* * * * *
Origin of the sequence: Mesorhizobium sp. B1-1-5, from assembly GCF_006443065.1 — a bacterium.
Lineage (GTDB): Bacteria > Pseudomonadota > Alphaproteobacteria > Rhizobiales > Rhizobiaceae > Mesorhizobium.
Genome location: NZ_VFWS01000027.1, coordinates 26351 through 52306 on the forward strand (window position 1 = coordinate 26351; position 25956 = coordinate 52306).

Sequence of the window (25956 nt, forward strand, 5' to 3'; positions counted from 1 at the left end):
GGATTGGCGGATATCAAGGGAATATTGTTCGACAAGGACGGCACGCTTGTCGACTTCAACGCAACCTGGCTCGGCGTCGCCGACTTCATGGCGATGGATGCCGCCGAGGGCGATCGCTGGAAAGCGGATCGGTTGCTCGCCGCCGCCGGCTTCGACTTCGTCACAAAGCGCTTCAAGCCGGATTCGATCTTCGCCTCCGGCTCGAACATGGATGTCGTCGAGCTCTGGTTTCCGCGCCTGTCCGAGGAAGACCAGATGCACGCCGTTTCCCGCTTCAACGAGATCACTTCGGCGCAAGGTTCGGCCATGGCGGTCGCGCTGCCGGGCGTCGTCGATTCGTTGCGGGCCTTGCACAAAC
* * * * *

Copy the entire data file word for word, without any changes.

Origin of the sequence: Mesorhizobium sp. B1-1-5, from assembly GCF_006443065.1 — a bacterium.
Lineage (GTDB): Bacteria > Pseudomonadota > Alphaproteobacteria > Rhizobiales > Rhizobiaceae > Mesorhizobium.
Genome location: NZ_VFWS01000027.1, coordinates 26351 through 52306 on the forward strand (window position 1 = coordinate 26351; position 25956 = coordinate 52306).

Sequence of the window (25956 nt, forward strand, 5' to 3'; positions counted from 1 at the left end):
GGATTGGCGGATATCAAGGGAATATTGTTCGACAAGGACGGCACGCTTGTCGACTTCAACGCAACCTGGCTCGGCGTCGCCGACTTCATGGCGATGGATGCCGCCGAGGGCGATCGCTGGAAAGCGGATCGGTTGCTCGCCGCCGCCGGCTTCGACTTCGTCACAAAGCGCTTCAAGCCGGATTCGATCTTCGCCTCCGGCTCGAACATGGATGTCGTCGAGCTCTGGTTTCCGCGCCTGTCCGAGGAAGACCAGATGCACGCCGTTTCCCGCTTCAACGAGATCACTTCGGCGCAAGGTTCGGCCATGGCGGTCGCGCTGCCGGGCGTCGTCGATTCGTTGCGGGCCTTGCACAAAC